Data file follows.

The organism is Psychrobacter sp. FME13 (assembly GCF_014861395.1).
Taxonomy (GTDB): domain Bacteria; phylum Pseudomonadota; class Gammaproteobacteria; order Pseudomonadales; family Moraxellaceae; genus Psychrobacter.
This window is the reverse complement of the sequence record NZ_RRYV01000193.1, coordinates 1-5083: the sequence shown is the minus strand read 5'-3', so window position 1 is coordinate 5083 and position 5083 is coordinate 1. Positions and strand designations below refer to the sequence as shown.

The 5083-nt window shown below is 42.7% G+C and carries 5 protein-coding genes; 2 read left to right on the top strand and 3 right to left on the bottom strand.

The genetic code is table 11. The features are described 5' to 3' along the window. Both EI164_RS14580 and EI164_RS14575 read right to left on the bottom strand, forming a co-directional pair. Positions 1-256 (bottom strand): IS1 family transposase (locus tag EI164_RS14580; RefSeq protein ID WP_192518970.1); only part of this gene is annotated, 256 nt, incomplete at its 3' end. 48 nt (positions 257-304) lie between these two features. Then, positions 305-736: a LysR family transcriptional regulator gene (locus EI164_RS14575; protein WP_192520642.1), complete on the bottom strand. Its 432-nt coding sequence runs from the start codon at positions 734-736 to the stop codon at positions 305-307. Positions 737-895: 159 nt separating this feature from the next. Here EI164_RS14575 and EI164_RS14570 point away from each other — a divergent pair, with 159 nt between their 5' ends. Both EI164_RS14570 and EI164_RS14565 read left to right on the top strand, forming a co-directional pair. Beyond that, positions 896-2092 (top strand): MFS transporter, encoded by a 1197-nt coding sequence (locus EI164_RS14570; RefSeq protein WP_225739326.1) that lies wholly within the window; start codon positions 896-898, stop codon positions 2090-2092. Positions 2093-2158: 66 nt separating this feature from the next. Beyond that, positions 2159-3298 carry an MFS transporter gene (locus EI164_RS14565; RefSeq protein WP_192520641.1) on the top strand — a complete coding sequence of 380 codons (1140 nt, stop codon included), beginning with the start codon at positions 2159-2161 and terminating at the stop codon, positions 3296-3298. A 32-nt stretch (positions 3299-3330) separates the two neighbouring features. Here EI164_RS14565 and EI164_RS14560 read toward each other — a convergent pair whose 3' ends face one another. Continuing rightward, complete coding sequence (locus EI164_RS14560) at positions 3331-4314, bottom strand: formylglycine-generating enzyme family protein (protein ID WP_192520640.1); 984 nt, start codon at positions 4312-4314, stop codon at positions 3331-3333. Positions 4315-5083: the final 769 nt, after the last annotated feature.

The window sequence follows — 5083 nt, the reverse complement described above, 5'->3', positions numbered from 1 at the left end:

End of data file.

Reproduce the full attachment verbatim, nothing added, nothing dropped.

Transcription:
The organism is Psychrobacter sp. FME13 (assembly GCF_014861395.1).
Taxonomy (GTDB): domain Bacteria; phylum Pseudomonadota; class Gammaproteobacteria; order Pseudomonadales; family Moraxellaceae; genus Psychrobacter.
This window is the reverse complement of the sequence record NZ_RRYV01000193.1, coordinates 1-5083: the sequence shown is the minus strand read 5'-3', so window position 1 is coordinate 5083 and position 5083 is coordinate 1. Positions and strand designations below refer to the sequence as shown.

The 5083-nt window shown below is 42.7% G+C and carries 5 protein-coding genes; 2 read left to right on the top strand and 3 right to left on the bottom strand.

The genetic code is table 11. The features are described 5' to 3' along the window. Both EI164_RS14580 and EI164_RS14575 read right to left on the bottom strand, forming a co-directional pair. Positions 1-256 (bottom strand): IS1 family transposase (locus tag EI164_RS14580; RefSeq protein ID WP_192518970.1); only part of this gene is annotated, 256 nt, incomplete at its 3' end. 48 nt (positions 257-304) lie between these two features. Then, positions 305-736: a LysR family transcriptional regulator gene (locus EI164_RS14575; protein WP_192520642.1), complete on the bottom strand. Its 432-nt coding sequence runs from the start codon at positions 734-736 to the stop codon at positions 305-307. Positions 737-895: 159 nt separating this feature from the next. Here EI164_RS14575 and EI164_RS14570 point away from each other — a divergent pair, with 159 nt between their 5' ends. Both EI164_RS14570 and EI164_RS14565 read left to right on the top strand, forming a co-directional pair. Beyond that, positions 896-2092 (top strand): MFS transporter, encoded by a 1197-nt coding sequence (locus EI164_RS14570; RefSeq protein WP_225739326.1) that lies wholly within the window; start codon positions 896-898, stop codon positions 2090-2092. Positions 2093-2158: 66 nt separating this feature from the next. Beyond that, positions 2159-3298 carry an MFS transporter gene (locus EI164_RS14565; RefSeq protein WP_192520641.1) on the top strand — a complete coding sequence of 380 codons (1140 nt, stop codon included), beginning with the start codon at positions 2159-2161 and terminating at the stop codon, positions 3296-3298. A 32-nt stretch (positions 3299-3330) separates the two neighbouring features. Here EI164_RS14565 and EI164_RS14560 read toward each other — a convergent pair whose 3' ends face one another. Continuing rightward, complete coding sequence (locus EI164_RS14560) at positions 3331-4314, bottom strand: formylglycine-generating enzyme family protein (protein ID WP_192520640.1); 984 nt, start codon at positions 4312-4314, stop codon at positions 3331-3333. Positions 4315-5083: the final 769 nt, after the last annotated feature.

The window sequence follows — 5083 nt, the reverse complement described above, 5'->3', positions numbered from 1 at the left end: